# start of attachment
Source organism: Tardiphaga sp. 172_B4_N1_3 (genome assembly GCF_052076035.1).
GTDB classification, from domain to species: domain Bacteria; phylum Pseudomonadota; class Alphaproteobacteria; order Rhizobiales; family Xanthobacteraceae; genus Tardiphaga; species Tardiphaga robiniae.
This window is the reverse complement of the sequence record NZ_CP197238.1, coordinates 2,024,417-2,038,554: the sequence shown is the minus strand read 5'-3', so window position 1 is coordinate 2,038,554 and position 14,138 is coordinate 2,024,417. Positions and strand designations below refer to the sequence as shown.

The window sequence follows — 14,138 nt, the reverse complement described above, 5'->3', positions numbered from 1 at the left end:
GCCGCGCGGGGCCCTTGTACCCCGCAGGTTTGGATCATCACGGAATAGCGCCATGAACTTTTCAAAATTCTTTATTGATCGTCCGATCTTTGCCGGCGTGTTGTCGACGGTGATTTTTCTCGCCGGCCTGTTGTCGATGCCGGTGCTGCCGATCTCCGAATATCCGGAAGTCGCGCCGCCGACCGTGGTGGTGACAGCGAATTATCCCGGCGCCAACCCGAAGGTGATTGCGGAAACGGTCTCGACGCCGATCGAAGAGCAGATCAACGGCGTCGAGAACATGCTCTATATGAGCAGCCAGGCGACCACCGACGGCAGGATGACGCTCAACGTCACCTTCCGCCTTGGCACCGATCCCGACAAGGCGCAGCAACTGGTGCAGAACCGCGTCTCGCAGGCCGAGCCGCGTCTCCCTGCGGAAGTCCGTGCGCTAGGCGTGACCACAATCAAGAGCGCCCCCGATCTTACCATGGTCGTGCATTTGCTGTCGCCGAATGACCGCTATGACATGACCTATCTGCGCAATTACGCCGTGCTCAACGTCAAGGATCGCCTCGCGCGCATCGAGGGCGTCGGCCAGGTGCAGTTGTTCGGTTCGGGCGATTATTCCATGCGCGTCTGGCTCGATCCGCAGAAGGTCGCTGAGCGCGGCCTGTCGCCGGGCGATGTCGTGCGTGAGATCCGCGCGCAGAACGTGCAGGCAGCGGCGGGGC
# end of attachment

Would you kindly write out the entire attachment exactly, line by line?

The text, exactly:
Source organism: Tardiphaga sp. 172_B4_N1_3 (genome assembly GCF_052076035.1).
GTDB classification, from domain to species: domain Bacteria; phylum Pseudomonadota; class Alphaproteobacteria; order Rhizobiales; family Xanthobacteraceae; genus Tardiphaga; species Tardiphaga robiniae.
This window is the reverse complement of the sequence record NZ_CP197238.1, coordinates 2,024,417-2,038,554: the sequence shown is the minus strand read 5'-3', so window position 1 is coordinate 2,038,554 and position 14,138 is coordinate 2,024,417. Positions and strand designations below refer to the sequence as shown.

The window sequence follows — 14,138 nt, the reverse complement described above, 5'->3', positions numbered from 1 at the left end:
GCCGCGCGGGGCCCTTGTACCCCGCAGGTTTGGATCATCACGGAATAGCGCCATGAACTTTTCAAAATTCTTTATTGATCGTCCGATCTTTGCCGGCGTGTTGTCGACGGTGATTTTTCTCGCCGGCCTGTTGTCGATGCCGGTGCTGCCGATCTCCGAATATCCGGAAGTCGCGCCGCCGACCGTGGTGGTGACAGCGAATTATCCCGGCGCCAACCCGAAGGTGATTGCGGAAACGGTCTCGACGCCGATCGAAGAGCAGATCAACGGCGTCGAGAACATGCTCTATATGAGCAGCCAGGCGACCACCGACGGCAGGATGACGCTCAACGTCACCTTCCGCCTTGGCACCGATCCCGACAAGGCGCAGCAACTGGTGCAGAACCGCGTCTCGCAGGCCGAGCCGCGTCTCCCTGCGGAAGTCCGTGCGCTAGGCGTGACCACAATCAAGAGCGCCCCCGATCTTACCATGGTCGTGCATTTGCTGTCGCCGAATGACCGCTATGACATGACCTATCTGCGCAATTACGCCGTGCTCAACGTCAAGGATCGCCTCGCGCGCATCGAGGGCGTCGGCCAGGTGCAGTTGTTCGGTTCGGGCGATTATTCCATGCGCGTCTGGCTCGATCCGCAGAAGGTCGCTGAGCGCGGCCTGTCGCCGGGCGATGTCGTGCGTGAGATCCGCGCGCAGAACGTGCAGGCAGCGGCGGGGC